A-Rod to Yankees: Let's make a deal
In a stunning twist, Alex Rodriguez and the New York Yankees are discussing a deal that seems very likely to put the superstar third baseman back in pinstripes only two weeks after team officials had said "good-bye'' to baseball's best everyday player.
A 10-year megadeal for about $280 million -- yet another record contract for A-Rod -- is expected to be completed in the next day or two.
There is a great deal of optimism that an accord can be struck soon, as the sides were down to discussing incentive monies and contract language, an indication they possibly were in the final stages of negotiation. But while an agreement seemed extremely likely, both sides cautioned late Wednesday that it had yet to be completed.
The new contract is likely to include an unprecedented incentive package that could put the total package at well over $300 million. It's the right deal for the Yankees in any case, since there would have been no way to replace A-Rod's 54 home runs and 156 RBIs, they didn't love the other third-base options and they cringed at the idea of trading a top young starting pitcher like Joba Chamberlain or Phil Hughes for Marlins wunderkind Miguel Cabrera.
Rodriguez's agent Scott Boras was in negotiations Wednesday with top Yankees people in an effort to wrap up what will be the biggest individual contract in sports history, easily eclipsing A-Rod's former $252 million deal, despite its circuitous route to this point. But while the deal will easily surpass the eight-year, $220 million proposal the Yankees seemed prepared to offer before Rodriguez opted out, it will also be short of the $350 million figure he was reportedly hoping to land.
Rodriguez reinitiated dialogue with the Yankees a few days ago by going to Hank and Hal Steinbrenner and expressing his interest in remaining a Yankee. That got the ball rolling.
"Alex reached out to us,'' Yankees partner Hank Steinbrenner told SI.com. "He wants to be a Yankee.''
It appears A-Rod will get his wish, assuming the sides can clear the final few monetary hurdles.
"Alex and Cynthia visited with the Steinbrenners and Yankees officials, and following that meeting, Alex has instructed me to discuss contractual terms with the Yankees,'' Boras said in a statement.
This story has undergone a major turnaround considering it was only two weeks ago that Rodriguez opted out of his first record $252 million contract and Yankees people responded then by declaring that they would not re-enter negotiations. According to Steinbrenner, Rodriguez reached out through an undisclosed third party in an effort to rekindle talks and personally make clear his interest in remaining in pinstripes. Since the Yankees still needed a third baseman, they appreciated the gesture. Both sides were willing to compromise.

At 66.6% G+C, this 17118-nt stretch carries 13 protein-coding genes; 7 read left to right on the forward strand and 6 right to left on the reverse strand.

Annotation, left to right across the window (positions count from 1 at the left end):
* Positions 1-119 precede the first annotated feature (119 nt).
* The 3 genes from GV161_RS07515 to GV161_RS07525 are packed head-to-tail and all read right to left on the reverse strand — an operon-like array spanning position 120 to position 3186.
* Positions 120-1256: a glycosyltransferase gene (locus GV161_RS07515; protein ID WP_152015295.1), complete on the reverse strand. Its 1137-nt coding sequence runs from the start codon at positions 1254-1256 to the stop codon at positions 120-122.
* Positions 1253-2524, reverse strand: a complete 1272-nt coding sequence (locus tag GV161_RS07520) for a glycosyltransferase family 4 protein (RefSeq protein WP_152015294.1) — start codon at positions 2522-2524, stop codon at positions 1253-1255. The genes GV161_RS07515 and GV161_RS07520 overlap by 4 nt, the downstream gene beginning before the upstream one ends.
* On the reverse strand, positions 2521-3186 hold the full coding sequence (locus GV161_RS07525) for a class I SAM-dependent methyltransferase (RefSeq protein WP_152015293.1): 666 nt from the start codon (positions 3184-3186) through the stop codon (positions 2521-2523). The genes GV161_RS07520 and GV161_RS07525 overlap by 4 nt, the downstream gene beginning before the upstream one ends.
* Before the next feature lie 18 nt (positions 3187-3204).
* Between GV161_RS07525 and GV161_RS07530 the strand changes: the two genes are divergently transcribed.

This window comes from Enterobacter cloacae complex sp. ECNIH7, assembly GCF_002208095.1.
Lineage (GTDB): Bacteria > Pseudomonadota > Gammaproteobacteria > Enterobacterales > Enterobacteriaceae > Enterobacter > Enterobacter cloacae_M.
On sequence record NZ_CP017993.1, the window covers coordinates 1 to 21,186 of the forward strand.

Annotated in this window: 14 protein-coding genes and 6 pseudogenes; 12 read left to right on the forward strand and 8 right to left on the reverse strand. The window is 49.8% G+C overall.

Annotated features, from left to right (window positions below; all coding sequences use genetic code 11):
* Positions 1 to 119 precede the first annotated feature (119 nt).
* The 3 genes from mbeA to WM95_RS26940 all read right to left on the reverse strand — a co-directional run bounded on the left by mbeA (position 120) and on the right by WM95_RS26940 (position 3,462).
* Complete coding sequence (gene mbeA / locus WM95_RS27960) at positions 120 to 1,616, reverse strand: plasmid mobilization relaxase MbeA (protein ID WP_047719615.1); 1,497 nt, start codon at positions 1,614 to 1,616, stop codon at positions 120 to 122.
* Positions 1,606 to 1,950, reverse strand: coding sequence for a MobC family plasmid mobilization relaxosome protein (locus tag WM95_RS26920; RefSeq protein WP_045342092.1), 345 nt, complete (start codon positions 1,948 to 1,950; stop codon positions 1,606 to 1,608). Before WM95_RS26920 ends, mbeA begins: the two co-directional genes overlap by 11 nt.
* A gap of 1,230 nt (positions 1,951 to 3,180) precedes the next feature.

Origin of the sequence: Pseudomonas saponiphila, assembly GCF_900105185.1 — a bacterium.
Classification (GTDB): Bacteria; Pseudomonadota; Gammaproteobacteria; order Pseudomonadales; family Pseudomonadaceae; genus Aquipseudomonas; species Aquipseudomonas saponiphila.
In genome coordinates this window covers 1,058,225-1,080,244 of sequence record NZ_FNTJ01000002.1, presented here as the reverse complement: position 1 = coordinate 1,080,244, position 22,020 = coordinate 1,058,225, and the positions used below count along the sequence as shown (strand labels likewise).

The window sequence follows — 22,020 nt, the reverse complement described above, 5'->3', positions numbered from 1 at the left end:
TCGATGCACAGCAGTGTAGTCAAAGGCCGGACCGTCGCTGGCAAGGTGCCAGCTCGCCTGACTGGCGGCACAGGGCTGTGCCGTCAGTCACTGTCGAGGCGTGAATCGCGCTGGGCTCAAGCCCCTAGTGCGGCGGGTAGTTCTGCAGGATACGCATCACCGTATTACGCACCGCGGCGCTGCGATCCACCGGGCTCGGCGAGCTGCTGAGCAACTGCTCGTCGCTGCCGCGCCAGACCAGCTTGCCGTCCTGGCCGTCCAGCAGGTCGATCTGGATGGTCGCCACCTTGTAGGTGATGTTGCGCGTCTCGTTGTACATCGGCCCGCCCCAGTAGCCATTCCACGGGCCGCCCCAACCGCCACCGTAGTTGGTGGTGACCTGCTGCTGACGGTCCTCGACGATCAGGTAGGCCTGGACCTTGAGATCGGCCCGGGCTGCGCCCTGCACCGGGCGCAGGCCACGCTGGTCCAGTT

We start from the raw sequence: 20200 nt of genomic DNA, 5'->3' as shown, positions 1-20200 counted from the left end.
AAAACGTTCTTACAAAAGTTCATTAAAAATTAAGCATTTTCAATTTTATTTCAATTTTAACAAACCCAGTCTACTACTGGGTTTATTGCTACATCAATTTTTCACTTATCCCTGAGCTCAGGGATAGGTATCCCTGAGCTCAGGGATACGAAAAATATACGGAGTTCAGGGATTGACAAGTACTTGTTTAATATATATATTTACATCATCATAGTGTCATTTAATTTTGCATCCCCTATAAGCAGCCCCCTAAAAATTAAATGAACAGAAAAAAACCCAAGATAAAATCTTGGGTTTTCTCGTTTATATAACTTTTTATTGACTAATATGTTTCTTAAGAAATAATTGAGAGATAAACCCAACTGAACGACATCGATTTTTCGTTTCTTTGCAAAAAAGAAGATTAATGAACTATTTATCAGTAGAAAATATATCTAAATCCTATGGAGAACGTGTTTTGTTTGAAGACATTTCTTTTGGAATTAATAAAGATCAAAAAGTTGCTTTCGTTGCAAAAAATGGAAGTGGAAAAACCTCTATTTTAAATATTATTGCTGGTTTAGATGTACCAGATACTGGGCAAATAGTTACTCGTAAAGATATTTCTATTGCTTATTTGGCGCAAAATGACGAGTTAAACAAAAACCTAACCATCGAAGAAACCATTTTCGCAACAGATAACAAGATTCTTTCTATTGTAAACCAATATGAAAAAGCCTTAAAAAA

"Obviously, he made clear he's willing to sacrifice something,'' Hank Steinbrenner said in the phone interview with SI.com.
But so have the Yankees. The new deal will be close to $60 million above what they originally tried to offer, and the Yankees no longer enjoy the benefit of Rangers owner Tom Hicks' $21 million subsidy, which was lost once Rodriguez opted out. Of course, it isn't known whether the Yankees intended to increase their original $220 million proposal before A-Rod opted out since the clause was exercised quickly.
Rodriguez, who will be 42 at the close of the contract, also will fall short of a $300 million goal, which might have been possible had he played out his full free agency. But by opting out, Rodriguez was able to utilize the threat of free agency, and in an irony eventually allow himself to remain where he wanted to be. He also received an additional $9 million from Texas, as per the opt-out clause in the original Rangers contract.
Yankees people denied suggestions in a report that Rodriguez was handling the situation solo, saying Boras, his longtime agent, was intimately involved. Boras has been with A-Rod in Miami the past four days.
Rodriguez and the Yankees appeared to have parted ways two weeks ago when the Yankees publicly bid him adieu after he opted out of his 10-year, $252 million contract. At that time, Hank Steinbrenner said publicly that it was "good-bye'' to A-Rod, and other club officials also repeated their stance that they would not re-enter negotiations after the opt-out clause was exercised, though in somewhat less colorful terms.
However, there was a realization on the part of both parties that the marriage of A-Rod and the Yankees was worth saving.